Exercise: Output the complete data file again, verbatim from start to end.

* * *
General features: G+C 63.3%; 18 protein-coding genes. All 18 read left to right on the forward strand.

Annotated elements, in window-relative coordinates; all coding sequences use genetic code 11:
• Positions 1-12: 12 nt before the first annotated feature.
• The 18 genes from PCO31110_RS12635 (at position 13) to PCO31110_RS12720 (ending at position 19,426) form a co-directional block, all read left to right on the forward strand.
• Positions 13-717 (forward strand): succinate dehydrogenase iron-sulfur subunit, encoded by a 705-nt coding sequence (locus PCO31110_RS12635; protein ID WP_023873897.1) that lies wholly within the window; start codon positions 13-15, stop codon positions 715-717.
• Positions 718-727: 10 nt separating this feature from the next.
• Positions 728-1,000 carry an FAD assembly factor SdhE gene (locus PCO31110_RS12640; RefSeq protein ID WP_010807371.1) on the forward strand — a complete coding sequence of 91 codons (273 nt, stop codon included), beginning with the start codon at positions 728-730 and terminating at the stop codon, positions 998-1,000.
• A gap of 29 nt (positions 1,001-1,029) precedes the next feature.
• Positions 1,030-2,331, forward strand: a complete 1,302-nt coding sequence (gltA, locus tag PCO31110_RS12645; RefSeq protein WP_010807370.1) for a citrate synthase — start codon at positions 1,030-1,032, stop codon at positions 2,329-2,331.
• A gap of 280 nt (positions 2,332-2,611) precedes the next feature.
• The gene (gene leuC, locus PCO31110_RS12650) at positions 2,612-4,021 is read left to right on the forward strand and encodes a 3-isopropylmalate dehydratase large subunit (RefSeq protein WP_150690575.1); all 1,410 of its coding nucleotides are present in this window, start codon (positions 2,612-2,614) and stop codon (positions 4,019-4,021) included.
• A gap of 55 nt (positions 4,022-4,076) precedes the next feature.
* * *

General features: G+C 63.3%; 18 protein-coding genes. All 18 read left to right on the forward strand.

Annotated elements, in window-relative coordinates; all coding sequences use genetic code 11:
• Positions 1-12: 12 nt before the first annotated feature.
• The 18 genes from PCO31110_RS12635 (at position 13) to PCO31110_RS12720 (ending at position 19,426) form a co-directional block, all read left to right on the forward strand.
• Positions 13-717 (forward strand): succinate dehydrogenase iron-sulfur subunit, encoded by a 705-nt coding sequence (locus PCO31110_RS12635; protein ID WP_023873897.1) that lies wholly within the window; start codon positions 13-15, stop codon positions 715-717.
• Positions 718-727: 10 nt separating this feature from the next.
• Positions 728-1,000 carry an FAD assembly factor SdhE gene (locus PCO31110_RS12640; RefSeq protein ID WP_010807371.1) on the forward strand — a complete coding sequence of 91 codons (273 nt, stop codon included), beginning with the start codon at positions 728-730 and terminating at the stop codon, positions 998-1,000.
• A gap of 29 nt (positions 1,001-1,029) precedes the next feature.
• Positions 1,030-2,331, forward strand: a complete 1,302-nt coding sequence (gltA, locus tag PCO31110_RS12645; RefSeq protein WP_010807370.1) for a citrate synthase — start codon at positions 1,030-1,032, stop codon at positions 2,329-2,331.
• A gap of 280 nt (positions 2,332-2,611) precedes the next feature.
• The gene (gene leuC, locus PCO31110_RS12650) at positions 2,612-4,021 is read left to right on the forward strand and encodes a 3-isopropylmalate dehydratase large subunit (RefSeq protein WP_150690575.1); all 1,410 of its coding nucleotides are present in this window, start codon (positions 2,612-2,614) and stop codon (positions 4,019-4,021) included.
• A gap of 55 nt (positions 4,022-4,076) precedes the next feature.